“The commission sounded like a lot of money lost,” Yershov said. “We weren’t looking to make a huge profit, but we wanted a return on the money we invested doing the renovations. We talked and decided we would not use a real estate agent.”
“But the results were not quite what we expected,” Zolin said.
Counting each dollar
It’s not unusual for homeowners to scrutinize the value that a real estate agent adds when it’s time to sell. The commission, which typically comes out of the seller’s pocket to pay agents on both sides of a deal, is often a touchy issue, especially if attractive offers don’t materialize.
The math can be particularly tricky for people whose home values have eroded. Many have to dig into their savings to pay the sales commission because they do not have enough equity in their homes to cover the cost. Even in the Washington region, one of the few areas where prices are rising, many borrowers are “underwater.” In Maryland, 24 percent of the state’s borrowers owed more on their mortgages than their homes were worth in the first quarter of this year, according to mortgage research firm CoreLogic. In Virginia and the District, 23 percent and 15 percent, respectively, were underwater.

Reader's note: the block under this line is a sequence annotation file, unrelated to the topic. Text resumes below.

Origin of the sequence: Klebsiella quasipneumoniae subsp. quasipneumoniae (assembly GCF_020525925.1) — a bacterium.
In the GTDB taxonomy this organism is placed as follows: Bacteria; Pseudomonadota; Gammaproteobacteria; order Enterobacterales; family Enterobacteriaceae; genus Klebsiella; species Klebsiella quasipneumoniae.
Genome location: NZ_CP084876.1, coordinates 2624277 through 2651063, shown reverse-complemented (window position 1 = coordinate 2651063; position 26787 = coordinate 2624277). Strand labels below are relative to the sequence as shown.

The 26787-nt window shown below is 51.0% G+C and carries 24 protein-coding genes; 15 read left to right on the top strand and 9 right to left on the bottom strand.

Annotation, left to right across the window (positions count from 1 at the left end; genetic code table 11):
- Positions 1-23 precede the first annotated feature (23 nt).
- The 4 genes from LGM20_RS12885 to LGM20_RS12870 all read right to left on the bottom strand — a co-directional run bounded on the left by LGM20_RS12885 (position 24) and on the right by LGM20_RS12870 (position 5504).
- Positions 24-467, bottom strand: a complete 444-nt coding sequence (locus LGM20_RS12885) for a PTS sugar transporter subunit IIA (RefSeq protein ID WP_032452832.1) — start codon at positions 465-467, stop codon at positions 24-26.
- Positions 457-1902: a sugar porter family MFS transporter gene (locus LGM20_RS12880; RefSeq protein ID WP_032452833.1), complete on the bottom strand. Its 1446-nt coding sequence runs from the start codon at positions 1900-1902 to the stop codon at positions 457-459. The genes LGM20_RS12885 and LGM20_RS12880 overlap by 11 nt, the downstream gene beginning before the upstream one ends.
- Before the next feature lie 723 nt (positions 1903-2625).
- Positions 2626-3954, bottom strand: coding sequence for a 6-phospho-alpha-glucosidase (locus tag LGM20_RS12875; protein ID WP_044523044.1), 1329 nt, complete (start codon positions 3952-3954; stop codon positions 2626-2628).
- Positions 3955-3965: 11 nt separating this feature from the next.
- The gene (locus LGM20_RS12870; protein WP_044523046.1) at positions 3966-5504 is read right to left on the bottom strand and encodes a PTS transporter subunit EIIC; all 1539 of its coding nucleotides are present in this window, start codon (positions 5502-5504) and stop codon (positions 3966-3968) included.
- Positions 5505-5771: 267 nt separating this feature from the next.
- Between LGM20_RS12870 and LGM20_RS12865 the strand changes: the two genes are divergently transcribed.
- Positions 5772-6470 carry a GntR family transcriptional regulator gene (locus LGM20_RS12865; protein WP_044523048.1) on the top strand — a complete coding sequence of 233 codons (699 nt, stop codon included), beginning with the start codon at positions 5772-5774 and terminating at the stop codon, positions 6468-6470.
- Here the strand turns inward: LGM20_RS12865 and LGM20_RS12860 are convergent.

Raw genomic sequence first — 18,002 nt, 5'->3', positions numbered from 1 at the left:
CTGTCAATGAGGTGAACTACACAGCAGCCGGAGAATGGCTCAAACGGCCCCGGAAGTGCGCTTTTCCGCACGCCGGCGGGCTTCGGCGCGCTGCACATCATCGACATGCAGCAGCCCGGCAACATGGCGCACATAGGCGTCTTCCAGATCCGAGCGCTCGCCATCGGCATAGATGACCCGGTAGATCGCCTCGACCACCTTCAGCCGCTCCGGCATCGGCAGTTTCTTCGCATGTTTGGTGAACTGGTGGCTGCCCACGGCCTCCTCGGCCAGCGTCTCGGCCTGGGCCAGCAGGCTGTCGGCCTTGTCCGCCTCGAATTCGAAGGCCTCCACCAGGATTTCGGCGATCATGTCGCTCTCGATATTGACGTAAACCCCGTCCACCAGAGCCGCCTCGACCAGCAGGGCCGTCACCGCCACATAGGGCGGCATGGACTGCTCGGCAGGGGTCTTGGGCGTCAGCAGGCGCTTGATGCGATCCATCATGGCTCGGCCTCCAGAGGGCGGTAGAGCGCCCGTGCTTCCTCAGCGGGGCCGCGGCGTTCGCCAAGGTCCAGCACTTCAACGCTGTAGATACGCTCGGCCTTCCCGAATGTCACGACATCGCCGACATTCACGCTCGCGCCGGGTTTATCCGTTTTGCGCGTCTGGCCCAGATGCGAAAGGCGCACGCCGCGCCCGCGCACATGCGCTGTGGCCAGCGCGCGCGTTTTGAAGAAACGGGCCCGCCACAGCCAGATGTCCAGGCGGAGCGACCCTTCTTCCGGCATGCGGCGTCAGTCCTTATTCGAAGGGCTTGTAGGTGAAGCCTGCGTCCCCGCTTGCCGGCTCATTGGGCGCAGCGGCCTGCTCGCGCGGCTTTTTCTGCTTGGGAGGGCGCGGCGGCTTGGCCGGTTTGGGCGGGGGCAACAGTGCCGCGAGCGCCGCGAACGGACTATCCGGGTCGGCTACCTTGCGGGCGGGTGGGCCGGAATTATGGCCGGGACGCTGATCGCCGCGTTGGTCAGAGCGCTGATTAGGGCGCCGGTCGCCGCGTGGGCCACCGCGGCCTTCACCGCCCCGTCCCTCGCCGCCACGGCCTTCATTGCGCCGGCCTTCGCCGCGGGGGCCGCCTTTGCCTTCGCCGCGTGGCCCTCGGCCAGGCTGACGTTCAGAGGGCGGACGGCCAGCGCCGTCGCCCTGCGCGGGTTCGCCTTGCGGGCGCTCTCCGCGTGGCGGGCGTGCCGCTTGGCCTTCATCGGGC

Against that backdrop, real estate commissions must be tumbling, right?
Wrong. As the housing market has soured, the average commission has been climbing, according to Real Trends, an industry publication that polls hundreds of brokerages on the topic and publishes the aggregate number. The average commission jumped from a low of 5.02 percent in 2005 to 5.40 percent last year.
In a nutshell, there are fewer agents working to sell homes — and they’re working much harder than they did during the boom days, when homes practically sold themselves overnight, said Steve Murray, president of Real Trends.
“During the boom, competition among agents drove commission rates down,” Murray said. “Now, agents are putting more time and money into marketing these homes, and they’re not as willing to compete with each other by lowering commissions.”
Locally, commissions also have been climbing, said Jeffrey Detwiler, president and chief operating officer of Long & Foster Cos., the Washington area’s largest real estate brokerage.
“The lowest commission rates were in a marketplace where buyers and sellers were coming together on their own and the agent’s job was to line up orders and show products,” Detwiler said. Today, “it’s about creating confidence that the price is right. There’s never been such a discrepancy between where buyers think they should be buying and where sellers think they should be selling. The Realtor’s job is to bring both sides together.”